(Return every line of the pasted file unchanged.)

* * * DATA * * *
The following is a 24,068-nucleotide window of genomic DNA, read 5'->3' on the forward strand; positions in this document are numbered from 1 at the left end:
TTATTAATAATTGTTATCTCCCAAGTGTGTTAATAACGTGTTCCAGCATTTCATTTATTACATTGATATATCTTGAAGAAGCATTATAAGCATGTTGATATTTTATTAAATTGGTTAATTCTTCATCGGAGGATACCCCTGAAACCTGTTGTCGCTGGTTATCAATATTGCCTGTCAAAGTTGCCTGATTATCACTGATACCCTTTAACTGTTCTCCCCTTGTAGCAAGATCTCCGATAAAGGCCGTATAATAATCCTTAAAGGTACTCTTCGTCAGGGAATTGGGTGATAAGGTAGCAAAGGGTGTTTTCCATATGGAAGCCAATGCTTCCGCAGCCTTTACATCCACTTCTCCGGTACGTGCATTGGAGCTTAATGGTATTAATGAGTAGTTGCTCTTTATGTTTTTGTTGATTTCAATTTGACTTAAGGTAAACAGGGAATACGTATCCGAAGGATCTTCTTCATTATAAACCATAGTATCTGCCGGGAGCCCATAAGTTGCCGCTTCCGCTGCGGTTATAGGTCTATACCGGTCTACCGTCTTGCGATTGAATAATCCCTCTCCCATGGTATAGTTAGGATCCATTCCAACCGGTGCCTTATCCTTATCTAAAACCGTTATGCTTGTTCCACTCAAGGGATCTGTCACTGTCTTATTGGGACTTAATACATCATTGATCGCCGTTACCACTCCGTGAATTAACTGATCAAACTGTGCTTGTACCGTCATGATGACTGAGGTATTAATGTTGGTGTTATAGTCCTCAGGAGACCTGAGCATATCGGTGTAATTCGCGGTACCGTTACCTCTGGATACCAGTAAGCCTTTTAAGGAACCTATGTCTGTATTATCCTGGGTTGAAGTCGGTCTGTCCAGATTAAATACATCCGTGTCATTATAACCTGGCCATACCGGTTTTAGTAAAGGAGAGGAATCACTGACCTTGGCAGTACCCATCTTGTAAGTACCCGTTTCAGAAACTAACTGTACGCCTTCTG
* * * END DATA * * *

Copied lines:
The following is a 24,068-nucleotide window of genomic DNA, read 5'->3' on the forward strand; positions in this document are numbered from 1 at the left end:
TTATTAATAATTGTTATCTCCCAAGTGTGTTAATAACGTGTTCCAGCATTTCATTTATTACATTGATATATCTTGAAGAAGCATTATAAGCATGTTGATATTTTATTAAATTGGTTAATTCTTCATCGGAGGATACCCCTGAAACCTGTTGTCGCTGGTTATCAATATTGCCTGTCAAAGTTGCCTGATTATCACTGATACCCTTTAACTGTTCTCCCCTTGTAGCAAGATCTCCGATAAAGGCCGTATAATAATCCTTAAAGGTACTCTTCGTCAGGGAATTGGGTGATAAGGTAGCAAAGGGTGTTTTCCATATGGAAGCCAATGCTTCCGCAGCCTTTACATCCACTTCTCCGGTACGTGCATTGGAGCTTAATGGTATTAATGAGTAGTTGCTCTTTATGTTTTTGTTGATTTCAATTTGACTTAAGGTAAACAGGGAATACGTATCCGAAGGATCTTCTTCATTATAAACCATAGTATCTGCCGGGAGCCCATAAGTTGCCGCTTCCGCTGCGGTTATAGGTCTATACCGGTCTACCGTCTTGCGATTGAATAATCCCTCTCCCATGGTATAGTTAGGATCCATTCCAACCGGTGCCTTATCCTTATCTAAAACCGTTATGCTTGTTCCACTCAAGGGATCTGTCACTGTCTTATTGGGACTTAATACATCATTGATCGCCGTTACCACTCCGTGAATTAACTGATCAAACTGTGCTTGTACCGTCATGATGACTGAGGTATTAATGTTGGTGTTATAGTCCTCAGGAGACCTGAGCATATCGGTGTAATTCGCGGTACCGTTACCTCTGGATACCAGTAAGCCTTTTAAGGAACCTATGTCTGTATTATCCTGGGTTGAAGTCGGTCTGTCCAGATTAAATACATCCGTGTCATTATAACCTGGCCATACCGGTTTTAGTAAAGGAGAGGAATCACTGACCTTGGCAGTACCCATCTTGTAAGTACCCGTTTCAGAAACTAACTGTACGCCTTCTG